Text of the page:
Friday, September 7, 2007

Guinness Foreign Extra Stout

Once again, I have new blog entries on tap (to Adam: pun intended) for you to enjoy, and it's actually one I wrote tonight. After I wrote those two entries on my notebook on vacation, I got so busy with work and wedding wrap-ups (thank you notes suck to write, by the way) that The Beerocrat fell by the wayside for a little bit. But I'm back, and I have lots of beer in my fridge just begging for a drink. I thought I'd start off with a beer that I bought in Jamaica specifically for this blog.

As my wife and I were traveling Jamaica admiring the striking tropical scenery, I was also keeping my eye out for some interesting beers that they don't have in the states. One that I remember from one of my favorite beer books, Beers of the World by David Kenning, was Guinness Foreign Extra Stout, specifically brewed for Africa, Asia, and the Caribbean. So naturally, I was on the lookout for this elusive beer. Finally, on our last day there, we stopped to eat at a Red Stripe brewpub in the international terminal of Montego Bay's international airport, I saw a few bottles of it behind the bar. After telling the bartender that I wanted a cold unopened bottle (to which he gave me a quizzical expression), I had a 275 mL bottle in hand ready to import back into the states.

Now you may be wondering, why does the Caribbean (and Africa and Asia) need a foreign extra stout. The answer is borne out of the same dilemma that gave birth to the India Pale Ale. According to Guinness, it is brewed with extra hops so that it can enjoy an increased shelf life in warmer climates, which include the three areas I mentioned. As a consequence, it also gives the beer a unique kick for a stout while still retaining that distinctive Guinness look and taste. It was first brewed in Dublin and first exported in 1802. Since the 1960s, it has been locally brewed in those warmer climates, including Jamaica, and has gone on to be ridiculously popular; 40% of all Guinness worldwide is the Foreign Extra Stout. Unlike bottles of Guinness Draught, it does not have The Widget in the bottle. (Source; you need to enter your birthday and location to enter the site.)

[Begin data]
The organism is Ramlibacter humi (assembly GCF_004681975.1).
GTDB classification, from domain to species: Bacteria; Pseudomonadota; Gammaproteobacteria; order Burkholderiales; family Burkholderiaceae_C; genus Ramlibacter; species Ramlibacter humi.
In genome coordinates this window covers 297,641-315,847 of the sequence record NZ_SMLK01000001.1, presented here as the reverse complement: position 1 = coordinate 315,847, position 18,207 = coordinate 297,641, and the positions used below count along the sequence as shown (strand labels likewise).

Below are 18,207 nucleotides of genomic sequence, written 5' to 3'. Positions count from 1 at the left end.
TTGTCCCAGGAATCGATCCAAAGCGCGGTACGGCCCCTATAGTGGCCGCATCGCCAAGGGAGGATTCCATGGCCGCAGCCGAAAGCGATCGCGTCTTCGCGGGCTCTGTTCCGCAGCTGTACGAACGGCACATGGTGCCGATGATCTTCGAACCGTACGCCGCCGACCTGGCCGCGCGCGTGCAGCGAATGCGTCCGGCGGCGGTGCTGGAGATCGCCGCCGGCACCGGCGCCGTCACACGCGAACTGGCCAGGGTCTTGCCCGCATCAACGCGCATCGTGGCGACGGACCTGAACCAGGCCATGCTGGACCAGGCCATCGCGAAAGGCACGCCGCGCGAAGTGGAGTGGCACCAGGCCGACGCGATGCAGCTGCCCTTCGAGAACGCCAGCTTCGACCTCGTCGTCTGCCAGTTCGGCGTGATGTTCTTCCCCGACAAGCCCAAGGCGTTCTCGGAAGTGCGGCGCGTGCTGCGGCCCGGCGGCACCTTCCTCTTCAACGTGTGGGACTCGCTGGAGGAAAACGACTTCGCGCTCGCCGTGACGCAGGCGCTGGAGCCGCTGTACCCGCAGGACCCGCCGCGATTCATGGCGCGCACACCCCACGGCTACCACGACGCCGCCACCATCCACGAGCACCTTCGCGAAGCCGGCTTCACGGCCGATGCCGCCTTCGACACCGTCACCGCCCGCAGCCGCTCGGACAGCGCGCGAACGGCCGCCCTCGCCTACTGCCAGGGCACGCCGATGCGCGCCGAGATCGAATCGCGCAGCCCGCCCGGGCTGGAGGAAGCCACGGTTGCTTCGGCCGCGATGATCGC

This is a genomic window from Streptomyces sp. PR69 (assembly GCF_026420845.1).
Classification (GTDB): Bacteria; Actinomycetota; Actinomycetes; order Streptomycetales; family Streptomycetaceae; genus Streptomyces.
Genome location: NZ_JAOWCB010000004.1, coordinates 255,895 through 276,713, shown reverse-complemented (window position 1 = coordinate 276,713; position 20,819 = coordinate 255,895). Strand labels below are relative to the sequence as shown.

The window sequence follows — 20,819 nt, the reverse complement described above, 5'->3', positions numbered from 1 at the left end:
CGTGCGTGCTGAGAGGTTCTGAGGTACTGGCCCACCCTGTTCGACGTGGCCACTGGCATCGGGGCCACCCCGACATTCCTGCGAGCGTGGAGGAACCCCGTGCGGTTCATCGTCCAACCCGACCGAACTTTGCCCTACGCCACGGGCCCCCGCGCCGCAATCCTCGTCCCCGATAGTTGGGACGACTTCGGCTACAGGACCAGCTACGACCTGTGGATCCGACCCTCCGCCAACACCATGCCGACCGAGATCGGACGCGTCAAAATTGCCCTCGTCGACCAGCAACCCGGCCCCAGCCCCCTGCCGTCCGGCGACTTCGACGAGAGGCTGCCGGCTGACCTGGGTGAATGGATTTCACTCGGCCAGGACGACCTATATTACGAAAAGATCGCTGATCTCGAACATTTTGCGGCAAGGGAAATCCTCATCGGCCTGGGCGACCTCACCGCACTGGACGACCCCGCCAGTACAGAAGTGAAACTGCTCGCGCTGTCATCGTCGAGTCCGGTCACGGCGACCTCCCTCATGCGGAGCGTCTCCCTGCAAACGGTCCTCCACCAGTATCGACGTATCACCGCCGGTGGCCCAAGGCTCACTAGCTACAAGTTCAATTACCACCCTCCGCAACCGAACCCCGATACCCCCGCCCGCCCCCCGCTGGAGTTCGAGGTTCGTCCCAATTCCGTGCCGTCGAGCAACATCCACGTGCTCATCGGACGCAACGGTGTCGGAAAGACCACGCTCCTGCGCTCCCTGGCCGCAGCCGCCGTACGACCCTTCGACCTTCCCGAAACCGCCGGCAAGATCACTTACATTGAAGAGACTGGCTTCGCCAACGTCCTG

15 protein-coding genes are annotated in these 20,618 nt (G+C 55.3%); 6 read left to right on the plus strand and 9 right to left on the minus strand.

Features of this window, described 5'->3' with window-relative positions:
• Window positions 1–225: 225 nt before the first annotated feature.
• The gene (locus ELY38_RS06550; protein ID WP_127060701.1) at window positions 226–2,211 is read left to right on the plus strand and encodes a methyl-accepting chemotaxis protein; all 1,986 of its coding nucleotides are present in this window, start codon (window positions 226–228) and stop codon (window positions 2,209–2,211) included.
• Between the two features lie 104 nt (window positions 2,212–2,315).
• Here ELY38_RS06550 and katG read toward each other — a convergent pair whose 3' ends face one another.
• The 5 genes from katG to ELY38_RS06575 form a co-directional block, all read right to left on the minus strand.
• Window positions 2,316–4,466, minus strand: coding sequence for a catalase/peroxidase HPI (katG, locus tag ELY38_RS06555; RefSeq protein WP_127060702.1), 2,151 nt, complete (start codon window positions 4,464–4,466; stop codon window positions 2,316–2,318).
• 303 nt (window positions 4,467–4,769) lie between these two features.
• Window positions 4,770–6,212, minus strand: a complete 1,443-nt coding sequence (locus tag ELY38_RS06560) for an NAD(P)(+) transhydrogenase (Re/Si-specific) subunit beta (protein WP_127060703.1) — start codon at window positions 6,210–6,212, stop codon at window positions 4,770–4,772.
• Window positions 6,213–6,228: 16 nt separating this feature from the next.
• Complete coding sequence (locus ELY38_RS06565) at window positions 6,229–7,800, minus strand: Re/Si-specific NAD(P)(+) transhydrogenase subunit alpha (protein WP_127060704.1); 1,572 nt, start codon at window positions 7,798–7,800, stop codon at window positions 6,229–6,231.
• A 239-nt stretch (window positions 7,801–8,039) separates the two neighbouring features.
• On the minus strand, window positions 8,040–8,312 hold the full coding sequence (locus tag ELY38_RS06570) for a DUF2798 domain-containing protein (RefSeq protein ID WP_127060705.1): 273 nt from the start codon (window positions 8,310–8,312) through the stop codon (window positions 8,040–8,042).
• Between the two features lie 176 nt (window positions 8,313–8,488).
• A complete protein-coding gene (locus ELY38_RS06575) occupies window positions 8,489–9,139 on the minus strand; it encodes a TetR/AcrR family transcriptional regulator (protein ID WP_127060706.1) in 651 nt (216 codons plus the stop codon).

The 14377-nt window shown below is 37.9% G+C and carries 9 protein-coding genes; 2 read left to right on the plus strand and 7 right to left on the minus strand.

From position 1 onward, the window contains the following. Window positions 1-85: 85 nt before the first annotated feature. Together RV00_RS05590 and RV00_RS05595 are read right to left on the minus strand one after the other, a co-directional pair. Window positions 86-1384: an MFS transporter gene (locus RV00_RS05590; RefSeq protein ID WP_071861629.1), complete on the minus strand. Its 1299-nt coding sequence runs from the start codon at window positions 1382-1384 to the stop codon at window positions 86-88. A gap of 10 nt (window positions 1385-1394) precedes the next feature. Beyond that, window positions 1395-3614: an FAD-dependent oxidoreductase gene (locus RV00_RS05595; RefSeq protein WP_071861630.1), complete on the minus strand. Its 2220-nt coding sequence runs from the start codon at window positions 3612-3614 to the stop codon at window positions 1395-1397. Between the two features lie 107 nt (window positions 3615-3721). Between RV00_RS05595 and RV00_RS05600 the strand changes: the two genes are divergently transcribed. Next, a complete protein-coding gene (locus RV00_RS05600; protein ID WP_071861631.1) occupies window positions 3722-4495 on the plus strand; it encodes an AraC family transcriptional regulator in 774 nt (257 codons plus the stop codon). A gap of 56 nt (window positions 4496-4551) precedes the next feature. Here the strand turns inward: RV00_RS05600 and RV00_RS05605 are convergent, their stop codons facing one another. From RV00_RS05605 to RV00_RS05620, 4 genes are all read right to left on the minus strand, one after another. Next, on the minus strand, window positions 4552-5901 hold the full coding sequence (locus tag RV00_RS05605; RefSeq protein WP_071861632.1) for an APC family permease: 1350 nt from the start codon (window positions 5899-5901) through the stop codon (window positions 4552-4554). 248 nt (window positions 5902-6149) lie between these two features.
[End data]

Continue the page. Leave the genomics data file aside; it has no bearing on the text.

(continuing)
Here are the stats:

Guinness Foreign Extra Stout
BREWERY: Guinness Ltd., Dublin, Ireland (mine was brewed locally by Desnoes and Geddes, Kingston, Jamaica)
ABV: 6.5% (Beers of the World says 7.5%)
FOODS TO PAIR WITH: Sausages and mashed potatoes

These stats come from a combination of Beers of the World, the Guinness website (link above), and what it says on the bottle. More info may come from a phone call to a Guinness brewery in the states.

As it is a trademark of Guinness beers, the first thing I noticed was the fact that the head took up most of the glass when I first poured it. It was a nice, fluffy, chocolate-tan head where the bubbles were moving downwards...unlike other beers I've had. The foam also had a habit of staying for a really long time; looking at my glass now, I see that the head has finally reformed into those last few delectable drops. The aroma of the beer was a combination of character and a whiff of chocolate that is very pleasing to the nose. The beer itself had Guinness' trademark solid black color and a nice velvety flavor to it with a chocolatey coffee taste that was a little bit more bitter than the usual stout (due to the extra hops added for the climate). The finish was like a liquefied dark chocolate combined with hops and just a touch of sweetness.

In short, I'm glad that this bottle survived the journey from Jamaica back to Reno. I only wish I could pick this up at my local store. Oh well, I have my bottle of regular Guinness Extra Stout waiting for me soon, so I guess I can manage. For now.


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